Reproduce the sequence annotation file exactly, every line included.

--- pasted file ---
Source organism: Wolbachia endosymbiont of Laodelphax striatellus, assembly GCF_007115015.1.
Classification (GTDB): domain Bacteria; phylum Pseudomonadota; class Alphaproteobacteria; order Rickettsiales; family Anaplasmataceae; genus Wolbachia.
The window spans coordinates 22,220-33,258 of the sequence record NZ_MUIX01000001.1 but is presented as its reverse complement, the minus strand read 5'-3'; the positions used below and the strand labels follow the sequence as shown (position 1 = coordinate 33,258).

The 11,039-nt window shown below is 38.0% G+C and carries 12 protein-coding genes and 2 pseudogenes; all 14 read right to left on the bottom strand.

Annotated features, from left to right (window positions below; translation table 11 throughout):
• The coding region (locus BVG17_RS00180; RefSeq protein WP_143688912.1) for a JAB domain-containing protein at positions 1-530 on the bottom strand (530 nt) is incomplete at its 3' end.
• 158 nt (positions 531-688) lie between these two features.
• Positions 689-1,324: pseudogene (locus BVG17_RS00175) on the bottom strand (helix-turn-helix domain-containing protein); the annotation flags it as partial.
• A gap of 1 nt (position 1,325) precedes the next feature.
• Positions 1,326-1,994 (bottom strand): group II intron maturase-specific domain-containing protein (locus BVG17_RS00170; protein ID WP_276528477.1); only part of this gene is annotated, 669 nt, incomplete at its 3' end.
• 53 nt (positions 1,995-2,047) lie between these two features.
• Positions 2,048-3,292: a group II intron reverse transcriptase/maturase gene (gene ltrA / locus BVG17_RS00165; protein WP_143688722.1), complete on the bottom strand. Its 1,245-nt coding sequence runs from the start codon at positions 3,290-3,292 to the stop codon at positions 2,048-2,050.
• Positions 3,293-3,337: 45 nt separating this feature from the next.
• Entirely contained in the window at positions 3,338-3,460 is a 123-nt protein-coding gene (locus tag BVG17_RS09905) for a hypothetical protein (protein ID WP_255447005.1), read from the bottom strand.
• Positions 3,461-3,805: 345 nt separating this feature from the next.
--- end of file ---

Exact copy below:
Source organism: Wolbachia endosymbiont of Laodelphax striatellus, assembly GCF_007115015.1.
Classification (GTDB): domain Bacteria; phylum Pseudomonadota; class Alphaproteobacteria; order Rickettsiales; family Anaplasmataceae; genus Wolbachia.
The window spans coordinates 22,220-33,258 of the sequence record NZ_MUIX01000001.1 but is presented as its reverse complement, the minus strand read 5'-3'; the positions used below and the strand labels follow the sequence as shown (position 1 = coordinate 33,258).

The 11,039-nt window shown below is 38.0% G+C and carries 12 protein-coding genes and 2 pseudogenes; all 14 read right to left on the bottom strand.

Annotated features, from left to right (window positions below; translation table 11 throughout):
• The coding region (locus BVG17_RS00180; RefSeq protein WP_143688912.1) for a JAB domain-containing protein at positions 1-530 on the bottom strand (530 nt) is incomplete at its 3' end.
• 158 nt (positions 531-688) lie between these two features.
• Positions 689-1,324: pseudogene (locus BVG17_RS00175) on the bottom strand (helix-turn-helix domain-containing protein); the annotation flags it as partial.
• A gap of 1 nt (position 1,325) precedes the next feature.
• Positions 1,326-1,994 (bottom strand): group II intron maturase-specific domain-containing protein (locus BVG17_RS00170; protein ID WP_276528477.1); only part of this gene is annotated, 669 nt, incomplete at its 3' end.
• 53 nt (positions 1,995-2,047) lie between these two features.
• Positions 2,048-3,292: a group II intron reverse transcriptase/maturase gene (gene ltrA / locus BVG17_RS00165; protein WP_143688722.1), complete on the bottom strand. Its 1,245-nt coding sequence runs from the start codon at positions 3,290-3,292 to the stop codon at positions 2,048-2,050.
• Positions 3,293-3,337: 45 nt separating this feature from the next.
• Entirely contained in the window at positions 3,338-3,460 is a 123-nt protein-coding gene (locus tag BVG17_RS09905) for a hypothetical protein (protein ID WP_255447005.1), read from the bottom strand.
• Positions 3,461-3,805: 345 nt separating this feature from the next.